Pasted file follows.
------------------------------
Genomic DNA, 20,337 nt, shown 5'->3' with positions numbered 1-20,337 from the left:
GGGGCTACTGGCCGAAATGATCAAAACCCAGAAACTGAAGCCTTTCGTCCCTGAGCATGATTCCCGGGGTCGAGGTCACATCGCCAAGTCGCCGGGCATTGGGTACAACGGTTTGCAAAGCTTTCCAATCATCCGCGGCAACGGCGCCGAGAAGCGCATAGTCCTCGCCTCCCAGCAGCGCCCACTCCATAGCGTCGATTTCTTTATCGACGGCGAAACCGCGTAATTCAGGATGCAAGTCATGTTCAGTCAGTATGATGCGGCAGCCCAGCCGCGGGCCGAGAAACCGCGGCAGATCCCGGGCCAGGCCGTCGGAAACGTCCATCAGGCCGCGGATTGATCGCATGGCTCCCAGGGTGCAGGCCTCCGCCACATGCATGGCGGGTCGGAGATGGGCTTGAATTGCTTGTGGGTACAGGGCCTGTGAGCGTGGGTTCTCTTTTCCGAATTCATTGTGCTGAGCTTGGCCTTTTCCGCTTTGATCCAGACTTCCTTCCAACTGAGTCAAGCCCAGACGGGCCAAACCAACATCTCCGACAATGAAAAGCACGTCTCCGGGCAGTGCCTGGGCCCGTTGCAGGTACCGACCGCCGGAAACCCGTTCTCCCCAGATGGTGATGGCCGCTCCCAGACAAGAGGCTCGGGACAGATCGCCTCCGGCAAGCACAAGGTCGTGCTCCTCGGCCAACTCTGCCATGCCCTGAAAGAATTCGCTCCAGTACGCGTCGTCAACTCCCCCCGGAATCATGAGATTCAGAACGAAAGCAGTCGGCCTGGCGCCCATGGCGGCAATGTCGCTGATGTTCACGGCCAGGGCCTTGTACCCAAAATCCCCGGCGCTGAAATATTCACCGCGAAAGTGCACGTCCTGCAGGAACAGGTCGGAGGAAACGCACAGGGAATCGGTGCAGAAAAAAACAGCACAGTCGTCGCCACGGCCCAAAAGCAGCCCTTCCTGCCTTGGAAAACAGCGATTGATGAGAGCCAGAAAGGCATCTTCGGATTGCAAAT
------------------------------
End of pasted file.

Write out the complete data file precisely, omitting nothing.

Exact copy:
Genomic DNA, 20,337 nt, shown 5'->3' with positions numbered 1-20,337 from the left:
GGGGCTACTGGCCGAAATGATCAAAACCCAGAAACTGAAGCCTTTCGTCCCTGAGCATGATTCCCGGGGTCGAGGTCACATCGCCAAGTCGCCGGGCATTGGGTACAACGGTTTGCAAAGCTTTCCAATCATCCGCGGCAACGGCGCCGAGAAGCGCATAGTCCTCGCCTCCCAGCAGCGCCCACTCCATAGCGTCGATTTCTTTATCGACGGCGAAACCGCGTAATTCAGGATGCAAGTCATGTTCAGTCAGTATGATGCGGCAGCCCAGCCGCGGGCCGAGAAACCGCGGCAGATCCCGGGCCAGGCCGTCGGAAACGTCCATCAGGCCGCGGATTGATCGCATGGCTCCCAGGGTGCAGGCCTCCGCCACATGCATGGCGGGTCGGAGATGGGCTTGAATTGCTTGTGGGTACAGGGCCTGTGAGCGTGGGTTCTCTTTTCCGAATTCATTGTGCTGAGCTTGGCCTTTTCCGCTTTGATCCAGACTTCCTTCCAACTGAGTCAAGCCCAGACGGGCCAAACCAACATCTCCGACAATGAAAAGCACGTCTCCGGGCAGTGCCTGGGCCCGTTGCAGGTACCGACCGCCGGAAACCCGTTCTCCCCAGATGGTGATGGCCGCTCCCAGACAAGAGGCTCGGGACAGATCGCCTCCGGCAAGCACAAGGTCGTGCTCCTCGGCCAACTCTGCCATGCCCTGAAAGAATTCGCTCCAGTACGCGTCGTCAACTCCCCCCGGAATCATGAGATTCAGAACGAAAGCAGTCGGCCTGGCGCCCATGGCGGCAATGTCGCTGATGTTCACGGCCAGGGCCTTGTACCCAAAATCCCCGGCGCTGAAATATTCACCGCGAAAGTGCACGTCCTGCAGGAACAGGTCGGAGGAAACGCACAGGGAATCGGTGCAGAAAAAAACAGCACAGTCGTCGCCACGGCCCAAAAGCAGCCCTTCCTGCCTTGGAAAACAGCGATTGATGAGAGCCAGAAAGGCATCTTCGGATTGCAAAT